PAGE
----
Pink Ribbon Courtesy of The American Cancer Society
by Christine G. Adamo
Are you a mom or do you plan on having children? Do you have or have you survived breast cancer? Has someone in your family been diagnosed with breast cancer? Breast cancer can be hereditary, and you are not alone in wondering what that means for you and your daughter.
The mother-daughter bond is generally considered unshakeable. And while it’s important to know how to foster a great mother-daughter relationship, it’s just as important to understand how mother-daughter genetics can increase the risk of breast cancer.
Granted, family ties and breast cancer aren’t things you’d typically discuss while getting mani-pedis. But, genetics do factor into the discussion of what mothers and daughters with a family history of breast cancer – or who’ve had breast cancer themselves – can do to minimize their risk.
Sharing One Another’s Genes
As the National Cancer Institute reports, mutations in BRCA1 and BRCA2 human genes have been linked to hereditary breast and ovarian cancer. The NCI says the risk for developing both cancers increases when the genes are inherited. A blood sample can reveal this predisposition in both men and women.
It’s important to note that the presence of such BRCA1 and BRCA2 mutations
does not mean that you will definitely develop breast cancer. It does, however, give you an indication of your risk level. How you manage that risk should be decide in consultation with an oncologist or other qualified health care professional.
The Cristine Meredith Miele Foundation
helps clarify, reporting that:
- roughly 5% to 10% of all breast cancer is linked to a gene mutation.
- BRCA1 and BRCA2 genes are linked to the most common mutations.
- these mutations may increase carriers’ lifetime risk to up to 80 percent.
- other gene changes exist which also increase breast cancer risk.
Family Bonding and Breast Cancer Awareness
The CMM Foundation also reports that the risk for breast cancer is higher among women when close blood relatives have breast cancer. Both maternal and paternal relatives can contribute to that risk – your father’s aunt, your mother’s sister, etc. If your mother, sister or daughter has breast cancer, you’re said to be at higher risk.
Furthermore, the CMM Foundation reports that women’s chances of getting breast cancer increase with age. That is, nearly 2 out of 3 women with invasive breast cancer are 55 or older when their cancer is detected. That makes moms more likely to be diagnosed before their daughters are.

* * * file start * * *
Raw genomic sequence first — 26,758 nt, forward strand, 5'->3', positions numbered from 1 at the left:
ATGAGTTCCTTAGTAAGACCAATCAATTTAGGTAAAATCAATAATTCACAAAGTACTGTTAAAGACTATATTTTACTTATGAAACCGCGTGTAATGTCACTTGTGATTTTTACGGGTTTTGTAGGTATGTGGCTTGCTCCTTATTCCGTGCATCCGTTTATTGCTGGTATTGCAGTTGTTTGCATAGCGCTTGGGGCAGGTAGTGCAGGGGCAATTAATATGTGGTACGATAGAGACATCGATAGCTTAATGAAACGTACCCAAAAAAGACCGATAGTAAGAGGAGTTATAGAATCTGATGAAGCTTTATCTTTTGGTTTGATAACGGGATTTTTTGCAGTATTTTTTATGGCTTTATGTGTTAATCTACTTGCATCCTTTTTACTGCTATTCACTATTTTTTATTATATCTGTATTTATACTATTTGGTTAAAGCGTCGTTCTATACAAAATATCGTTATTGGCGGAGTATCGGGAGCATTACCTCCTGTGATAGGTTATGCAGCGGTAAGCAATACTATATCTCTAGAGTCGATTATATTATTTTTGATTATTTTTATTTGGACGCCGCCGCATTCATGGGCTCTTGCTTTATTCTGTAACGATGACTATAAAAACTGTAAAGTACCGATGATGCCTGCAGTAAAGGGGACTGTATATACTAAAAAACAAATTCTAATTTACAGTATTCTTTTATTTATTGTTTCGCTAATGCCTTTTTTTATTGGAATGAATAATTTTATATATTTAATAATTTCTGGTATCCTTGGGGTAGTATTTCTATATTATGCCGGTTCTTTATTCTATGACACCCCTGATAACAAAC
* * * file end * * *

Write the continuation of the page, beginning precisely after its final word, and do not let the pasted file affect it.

The American Cancer Society says efforts aimed at awareness, detection and treatment have greatly reduced breast cancer rates. Strengthen your mother-daughter bond and family ties by making a date to research breast cancer, develop awareness and reduce your risk together.
Protecting Your Relationship and Your Breasts
While breast cancer isn’t the most fun-loving topic, you can take a lighter, mother-daughter approach to learning more about it. In the process, you’ll learn to support and encourage one another. You’ll also share in the task of minimizing the impact breast cancer has on your lives.
A few ways you can do that include:
- Scheduling mother-daughter mammograms
- Researching your family tree and its medical history
- Get BRCA1 and BRCA2 blood testing
- Motivating each other to eat right, exercise and live well
- Making and selling baked goods to benefit cancer research
- Participating in fundraising events as a mother-daughter team
Additionally, take these individual steps to reduce your breast cancer risk:
- Perform monthly self breast exams
- Pay attention to your breasts and underarm area
- Have suspicious lumps evaluated by a professional
- Report changes in breast color, texture or size to a doctor
- Schedule annual clinical breast exams with a gynecologist
- Schedule annual mammograms
If you have a family history of breast cancer and/or have tested positive for breast cancer gene mutations, use that information as even more incentive to take your breast health – and your family’s – seriously. If you or someone in your family has breast implants, read more on ImplantInfo about breast cancer detection with implants